<dictionary>.values( )

e.g.,

>>> Worker 
{'name' : 'rahul', 'salary' : 10000, 'age' : 24}
>>> Worker.values( )
[rahul, 10000, 24]

5.6 The update( ) method


This method merges key : value pair from the new dictionary into the original dictionary, adding or replacing as needed. The items in the new dictionary are added to the old one and override any items already there with the same keys.
The syntax to use this method is given below :

<dictionary>.update(<other-dictionary>)

e.g.,

>>> employee1 = {'name' : 'john', 'salary' : 10000, 'age' : 24}
>>> employee2 = {'name' : 'Diya', 'salary' : 54000, 'dept' : 'sales'}
>>> employee1.update(employee2)
>>> employee1
{'salary' : 54000, 'dept' : 'sales', 'name' : 'Diya', 'age' : 24}
>>> employee2
{'salary' : 54000, 'dept' : 'sales', 'name' : 'Diya'}


Read More :-

Dictionaries in Python Example

Dictionaries in Python Class 11

Python Tuples

Python lists

visit : Python tutorial 2021

FAQ :-

Q 1. What is a Python dictionary?

Ans. In python,a Dictionary is unordered,unchangeable and doesn’t allow duplicate elements and it contains a key and the key’s value.Dictionary in python is declared by opening and closing curly brackets {}.

Q 2. Can you have a list of dictionaries in Python?

Ans. Yes, you can have a list of dictionaries in Python. you can access each dictionary as an element of a list using an index.

Q 3. How do you create a dictionary in Python?

Ans. To create a Python dictionary, we need to pass a sequence of items inside curly braces {} , and separate them using a comma (,). Each item has a key and a value expressed as a “key:value” pair. The values can belong to any data type and they can repeat, but the keys must remain unique.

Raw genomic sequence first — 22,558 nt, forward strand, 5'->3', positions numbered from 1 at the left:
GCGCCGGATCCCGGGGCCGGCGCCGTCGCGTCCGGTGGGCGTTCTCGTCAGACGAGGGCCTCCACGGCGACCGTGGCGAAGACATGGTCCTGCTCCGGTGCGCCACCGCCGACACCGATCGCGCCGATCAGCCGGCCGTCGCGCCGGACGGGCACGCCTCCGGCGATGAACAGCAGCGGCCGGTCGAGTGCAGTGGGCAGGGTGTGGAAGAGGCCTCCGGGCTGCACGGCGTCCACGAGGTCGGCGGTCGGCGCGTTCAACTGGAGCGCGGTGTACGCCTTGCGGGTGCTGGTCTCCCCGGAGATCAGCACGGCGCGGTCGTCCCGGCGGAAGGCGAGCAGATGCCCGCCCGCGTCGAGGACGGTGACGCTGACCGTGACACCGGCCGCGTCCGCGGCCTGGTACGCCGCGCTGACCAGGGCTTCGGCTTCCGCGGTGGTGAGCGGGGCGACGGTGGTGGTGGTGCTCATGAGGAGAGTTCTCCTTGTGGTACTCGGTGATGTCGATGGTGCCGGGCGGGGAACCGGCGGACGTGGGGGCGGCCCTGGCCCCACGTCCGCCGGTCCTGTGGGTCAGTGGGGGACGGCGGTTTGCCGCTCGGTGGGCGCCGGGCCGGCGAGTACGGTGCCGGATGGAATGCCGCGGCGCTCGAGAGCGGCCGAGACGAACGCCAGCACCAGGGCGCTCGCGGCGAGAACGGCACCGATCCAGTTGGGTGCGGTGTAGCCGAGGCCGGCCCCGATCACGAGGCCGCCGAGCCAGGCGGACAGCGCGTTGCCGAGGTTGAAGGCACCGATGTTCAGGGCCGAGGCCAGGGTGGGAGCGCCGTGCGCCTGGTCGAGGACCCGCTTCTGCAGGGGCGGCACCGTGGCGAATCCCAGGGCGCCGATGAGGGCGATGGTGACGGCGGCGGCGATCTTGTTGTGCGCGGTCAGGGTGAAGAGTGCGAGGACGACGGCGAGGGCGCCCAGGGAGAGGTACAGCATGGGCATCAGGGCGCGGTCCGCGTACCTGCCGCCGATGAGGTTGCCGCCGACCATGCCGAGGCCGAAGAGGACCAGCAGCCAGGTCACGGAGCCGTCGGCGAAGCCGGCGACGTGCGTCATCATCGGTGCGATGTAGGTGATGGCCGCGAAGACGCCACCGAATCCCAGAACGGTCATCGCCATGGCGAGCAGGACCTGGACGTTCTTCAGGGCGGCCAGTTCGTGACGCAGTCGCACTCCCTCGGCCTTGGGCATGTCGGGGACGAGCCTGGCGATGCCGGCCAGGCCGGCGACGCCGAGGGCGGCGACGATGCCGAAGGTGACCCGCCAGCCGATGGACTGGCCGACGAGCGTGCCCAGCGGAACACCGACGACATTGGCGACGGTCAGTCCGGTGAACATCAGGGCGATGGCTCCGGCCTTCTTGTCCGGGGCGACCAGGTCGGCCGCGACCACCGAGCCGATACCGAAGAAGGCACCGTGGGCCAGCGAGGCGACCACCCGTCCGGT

Q 4. Why are dictionaries useful in Python?

Ans. Why do we need dictionaries? As a dictionary, keeps the elements in key-value mapping format and internally uses hashing for it; therefore, we can get a value from the dictionary by its key very quickly. In best cases, its complexity is O(1), whereas, in the worst case, its complexity can be O(n).

Q 5. How do you create a nested dictionary?

Ans. Addition of elements to a nested Dictionary can be done in multiple ways. One way to add a dictionary in the Nested dictionary is to add values one be one, Nested_dict[dict][key] = ‘value’ . Another way is to add the whole dictionary in one go, Nested_dict[dict] = { ‘key’: ‘value’} .

Q 6. Can you put a list in a dictionary python?

Ans. You can convert a Python list to a dictionary using the dict. fromkeys() method, a dictionary comprehension, or the zip() method. The zip() method is useful if you want to merge two lists into a dictionary.

Q 7. Can you sort a dictionary python?

Ans. To sort a dictionary by value in Python you can use the sorted() function. Python’s sorted() function can be used to sort dictionaries by key, which allows for a custom sorting method. Dictionaries map keys to values, creating pairs that hold related data.